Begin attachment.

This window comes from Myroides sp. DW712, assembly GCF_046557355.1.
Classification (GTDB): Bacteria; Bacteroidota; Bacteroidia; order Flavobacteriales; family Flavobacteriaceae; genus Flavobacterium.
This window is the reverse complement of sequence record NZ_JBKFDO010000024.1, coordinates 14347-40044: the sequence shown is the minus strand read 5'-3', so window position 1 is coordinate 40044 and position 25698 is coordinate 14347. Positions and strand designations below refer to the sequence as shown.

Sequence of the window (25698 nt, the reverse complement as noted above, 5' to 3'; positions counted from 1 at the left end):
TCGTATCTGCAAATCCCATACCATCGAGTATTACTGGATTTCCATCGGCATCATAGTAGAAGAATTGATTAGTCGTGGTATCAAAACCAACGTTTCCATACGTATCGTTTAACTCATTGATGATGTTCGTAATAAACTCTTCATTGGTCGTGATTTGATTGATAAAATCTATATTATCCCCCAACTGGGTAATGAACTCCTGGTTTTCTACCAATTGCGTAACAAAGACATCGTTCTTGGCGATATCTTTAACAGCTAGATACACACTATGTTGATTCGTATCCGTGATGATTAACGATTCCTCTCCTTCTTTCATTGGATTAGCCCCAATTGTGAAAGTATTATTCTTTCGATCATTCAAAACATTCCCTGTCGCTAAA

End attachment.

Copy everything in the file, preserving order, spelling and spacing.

This window comes from Myroides sp. DW712, assembly GCF_046557355.1.
Classification (GTDB): Bacteria; Bacteroidota; Bacteroidia; order Flavobacteriales; family Flavobacteriaceae; genus Flavobacterium.
This window is the reverse complement of sequence record NZ_JBKFDO010000024.1, coordinates 14347-40044: the sequence shown is the minus strand read 5'-3', so window position 1 is coordinate 40044 and position 25698 is coordinate 14347. Positions and strand designations below refer to the sequence as shown.

Sequence of the window (25698 nt, the reverse complement as noted above, 5' to 3'; positions counted from 1 at the left end):
TCGTATCTGCAAATCCCATACCATCGAGTATTACTGGATTTCCATCGGCATCATAGTAGAAGAATTGATTAGTCGTGGTATCAAAACCAACGTTTCCATACGTATCGTTTAACTCATTGATGATGTTCGTAATAAACTCTTCATTGGTCGTGATTTGATTGATAAAATCTATATTATCCCCCAACTGGGTAATGAACTCCTGGTTTTCTACCAATTGCGTAACAAAGACATCGTTCTTGGCGATATCTTTAACAGCTAGATACACACTATGTTGATTCGTATCCGTGATGATTAACGATTCCTCTCCTTCTTTCATTGGATTAGCCCCAATTGTGAAAGTATTATTCTTTCGATCATTCAAAACATTCCCTGTCGCTAAA